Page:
Back in September, we had a plan. The plan was to take our four Ikea Billy shelves out of the dining room and build the built-in-shelves that I had found in an old copy of Family Handyman. I didn't have the funds for oak, so the next best bet of painting the finished product is what we would do.
After I gave the Billy shelves to a co-worker, I went to our local Rona and purchased a whack of lumber for the construction. Trooping this into the house was an adventure, but I didn't want it out in the weather.
The first order of business was to take down the ceiling. This was supposed to work just like the adjacent living room ceiling. We had these ugly acoustic tile across the ceiling. We removed them, patched a few nail holes in the ceiling plaster from the nailing strips, and were off to the races - no big deal. Well, the dining room had the same ceiling - so same process, right? (The finished living room ceiling is pictured below. Mrs. Spit's handiwork!)
Not exactly. We pulled down the tiles, to discover that the plaster was missing from about 1/3 of the ceiling area. When I started pulling down the nailing strips, a whack of further plaster let go and went crashing to the floor.
Since the whole ceiling was not going to be a one evening job, we evaluated. We pondered. We decided to pull the whole plaster and lathe ceiling down and put up drywall. So, after putting up poly, to somewhat contain what was certainly going to be a mess, at the entrances, I started on demolition mode. Wow, what a mess!!!
This was also when we discovered that there was no insulation above the bay window in the dining room. It was installed well after the original house was built, and they apparently ran out of money and didn't install any insulation. No wonder it was so cold on the floor in that area when winter rolls across the prairies!!! This was one of many subprojects. The picture shows just before I closed in the drywall over the insulation.
Once all of the ceiling was on the floor, the world looked rather grey in the dining room. I had not only discovered that there was no insulation above the windows, but that there was what looked like knob and tube wiring to the fixture in the ceiling. Not good. Call to the friendly electrician we know to describe what we have. Phew... we don't need to rewire the HOUSE!!! Simple wiring that I can deal with. I did put in a proper connection box so that everything is according to Hoyle as far as I could make it.
The next thing to be discovered was that there was a soft section of plaster on one of the walls. Some poking and proding resulted in an area of wall that needed patching as well. Hmm... I know, let's look into pulling down the plaster and lathe wall! And then... we see that the wall insulation is not 3M Pink insulation, but rather, wood shavings. Thanks, but I'm leaving the lathe UP so that I don't have a much bigger mess to clean, more insulation to buy... etc.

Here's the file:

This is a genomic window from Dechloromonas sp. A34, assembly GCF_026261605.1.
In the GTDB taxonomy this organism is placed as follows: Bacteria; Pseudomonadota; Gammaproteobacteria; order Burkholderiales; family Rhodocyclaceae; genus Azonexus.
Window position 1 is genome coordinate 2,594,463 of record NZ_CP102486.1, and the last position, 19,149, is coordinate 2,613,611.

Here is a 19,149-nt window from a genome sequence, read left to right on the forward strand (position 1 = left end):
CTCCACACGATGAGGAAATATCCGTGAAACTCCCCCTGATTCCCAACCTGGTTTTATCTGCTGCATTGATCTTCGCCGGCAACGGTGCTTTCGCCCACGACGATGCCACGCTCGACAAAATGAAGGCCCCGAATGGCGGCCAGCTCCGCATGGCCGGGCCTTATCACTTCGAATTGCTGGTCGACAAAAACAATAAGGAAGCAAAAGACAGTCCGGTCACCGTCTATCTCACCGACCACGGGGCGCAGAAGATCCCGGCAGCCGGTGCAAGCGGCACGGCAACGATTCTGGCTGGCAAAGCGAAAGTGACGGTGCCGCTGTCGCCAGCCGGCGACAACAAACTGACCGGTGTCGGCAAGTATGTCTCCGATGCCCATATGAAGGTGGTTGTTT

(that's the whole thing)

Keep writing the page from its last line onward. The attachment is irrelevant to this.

Next we found an old newspaper up in the rafters of the second floor. Dated from the late 1920s. Yes, this was when the water was installed for the bathroom upstairs. The bathroom that was once a bedroom! I can't imagine a two-holer in Edmonton in the winter. The newspaper touted a new invention - Bombardier's new snowmobile! Pretty cool, too bad that some mice got to it years ago and ate out the center of the paper, leaving only a wide fringe...
So now it's time to get into the drywalling mode of things. Installing a drywall ceiling when you have a 5'-8" guy and a 9'-0" ceiling is interesting. A trip to the local Rona had me a truck full of drywall and a handy panel lifter. Would have been a touch more difficult without the lifter, that's for sure! So, here I go, learning another home-handyman skill, drywall installation. Note to self - leave any major drywalling to the PROS!!! I had to overlay the wall where the shelves are going with two sheets of drywall, as Mr. and Mrs. Idiot (previous owners) had ripped out a built-in buffet counter in the dining room, and patched the hole by placing a strip of drywall on that wall. So I had to build out the plaster wall to match it. Then there's the whole wall I stripped of plaster, and of course, the ceiling.
Mrs. Spit did her excellent ceiling treatment once I got the taping and mudding finished. Once it is coloured, it will look great. She's still waiting for me to finish the shelves... STILL waiting.
Off to Rona again to buy all of the lumber I need for the job. Bring it home, take over the living room further with a pile of dimensional lumber and plywood. Living in our little kitchen is soo much fun.
I got some of the frame constructed and installed, top and bottom. And then December happened. Funny how losing your infant son hits the brakes in a big way.
December rolled into March without a whole lot of anything being done. This led to much of the dimensional lumber taking on all sorts of new shapes! Warping, twisting, cupping... how much fun it is to watch money get blown to ill effect.
So I went out and bought more lumber. Thank goodness for my work truck!!! After more time, I got off my cheeks and have gotten the timber frame installed.
Of course, why keep on the original design?!? Mrs. Spit had an idea to modify the plans a bit and create a place where we could use the home laptop, including wanting power and an outlet to plug in phones etc...
Into this fell, literally, the bathroom tub. Or at least the taps on the tub. So now we have to replace the taps on the clawfoot tub. For the tale of Woe, reference Mrs. Spit's erudite description.
I've managed to find some hardware from Lee Valley - cue Wayne and Garth "We're not worthy... we're not worthy..." that will allow me to make this flip-out shelf. This was today, and wow... there's a lot of work to go. I want to finish and get the larger part of the main floor of my house back!!! As does Mrs. Spit and the fur-children...